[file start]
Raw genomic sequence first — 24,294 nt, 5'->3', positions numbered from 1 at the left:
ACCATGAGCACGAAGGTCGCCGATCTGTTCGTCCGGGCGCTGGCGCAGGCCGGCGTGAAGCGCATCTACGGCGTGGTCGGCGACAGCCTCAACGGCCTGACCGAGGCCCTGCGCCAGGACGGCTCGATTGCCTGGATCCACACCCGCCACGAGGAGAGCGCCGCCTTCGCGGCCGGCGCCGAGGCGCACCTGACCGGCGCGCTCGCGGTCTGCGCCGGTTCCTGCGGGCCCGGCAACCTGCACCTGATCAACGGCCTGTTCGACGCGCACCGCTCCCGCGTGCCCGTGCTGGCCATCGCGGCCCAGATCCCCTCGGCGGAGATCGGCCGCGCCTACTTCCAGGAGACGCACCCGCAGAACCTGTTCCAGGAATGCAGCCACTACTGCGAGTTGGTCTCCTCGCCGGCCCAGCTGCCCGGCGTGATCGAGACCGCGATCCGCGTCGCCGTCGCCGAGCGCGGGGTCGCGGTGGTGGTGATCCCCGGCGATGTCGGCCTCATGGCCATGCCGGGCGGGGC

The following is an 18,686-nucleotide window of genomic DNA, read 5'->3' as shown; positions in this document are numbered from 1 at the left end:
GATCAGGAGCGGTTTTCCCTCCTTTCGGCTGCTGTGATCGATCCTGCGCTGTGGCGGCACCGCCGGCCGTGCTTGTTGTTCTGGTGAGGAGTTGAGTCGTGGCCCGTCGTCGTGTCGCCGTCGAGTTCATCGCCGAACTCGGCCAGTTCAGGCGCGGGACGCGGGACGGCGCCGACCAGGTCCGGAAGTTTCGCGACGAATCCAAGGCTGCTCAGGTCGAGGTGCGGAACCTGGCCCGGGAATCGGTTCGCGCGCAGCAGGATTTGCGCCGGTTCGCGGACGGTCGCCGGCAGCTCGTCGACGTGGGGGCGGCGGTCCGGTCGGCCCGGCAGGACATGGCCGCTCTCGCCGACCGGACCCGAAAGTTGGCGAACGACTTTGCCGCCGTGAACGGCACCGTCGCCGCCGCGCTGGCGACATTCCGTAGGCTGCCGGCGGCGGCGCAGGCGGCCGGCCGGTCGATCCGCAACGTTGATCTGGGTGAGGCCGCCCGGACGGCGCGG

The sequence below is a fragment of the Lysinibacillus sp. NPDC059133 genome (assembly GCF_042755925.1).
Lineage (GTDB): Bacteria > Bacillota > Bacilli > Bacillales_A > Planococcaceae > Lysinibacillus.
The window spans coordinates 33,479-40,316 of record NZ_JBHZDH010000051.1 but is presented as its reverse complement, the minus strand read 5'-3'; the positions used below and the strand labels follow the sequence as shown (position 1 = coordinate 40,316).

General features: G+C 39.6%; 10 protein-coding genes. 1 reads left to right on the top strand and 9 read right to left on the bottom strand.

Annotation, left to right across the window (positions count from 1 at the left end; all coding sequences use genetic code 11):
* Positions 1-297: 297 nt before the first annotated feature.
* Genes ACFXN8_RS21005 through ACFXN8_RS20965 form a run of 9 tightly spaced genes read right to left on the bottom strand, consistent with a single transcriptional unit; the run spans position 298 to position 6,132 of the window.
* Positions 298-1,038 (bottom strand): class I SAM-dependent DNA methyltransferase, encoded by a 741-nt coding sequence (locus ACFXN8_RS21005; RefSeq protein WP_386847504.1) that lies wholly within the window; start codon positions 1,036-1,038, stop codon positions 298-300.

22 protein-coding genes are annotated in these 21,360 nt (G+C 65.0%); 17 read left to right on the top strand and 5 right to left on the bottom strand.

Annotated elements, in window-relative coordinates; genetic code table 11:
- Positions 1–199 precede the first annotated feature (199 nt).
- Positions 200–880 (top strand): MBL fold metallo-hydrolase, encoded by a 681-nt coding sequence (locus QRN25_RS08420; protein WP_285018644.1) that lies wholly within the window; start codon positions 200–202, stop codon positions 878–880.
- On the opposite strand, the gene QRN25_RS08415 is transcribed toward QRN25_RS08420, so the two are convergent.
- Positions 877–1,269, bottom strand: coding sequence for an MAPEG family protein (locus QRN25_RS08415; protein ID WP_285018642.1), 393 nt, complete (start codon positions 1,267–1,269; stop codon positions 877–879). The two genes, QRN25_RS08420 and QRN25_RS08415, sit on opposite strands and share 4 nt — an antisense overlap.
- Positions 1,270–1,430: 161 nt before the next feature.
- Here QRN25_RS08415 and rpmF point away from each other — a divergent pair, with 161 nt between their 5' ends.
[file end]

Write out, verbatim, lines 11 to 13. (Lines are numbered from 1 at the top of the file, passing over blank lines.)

* Genes ACFXN8_RS21005 through ACFXN8_RS20965 form a run of 9 tightly spaced genes read right to left on the bottom strand, consistent with a single transcriptional unit; the run spans position 298 to position 6,132 of the window.
* Positions 298-1,038 (bottom strand): class I SAM-dependent DNA methyltransferase, encoded by a 741-nt coding sequence (locus ACFXN8_RS21005; RefSeq protein WP_386847504.1) that lies wholly within the window; start codon positions 1,036-1,038, stop codon positions 298-300.

22 protein-coding genes are annotated in these 21,360 nt (G+C 65.0%); 17 read left to right on the top strand and 5 right to left on the bottom strand.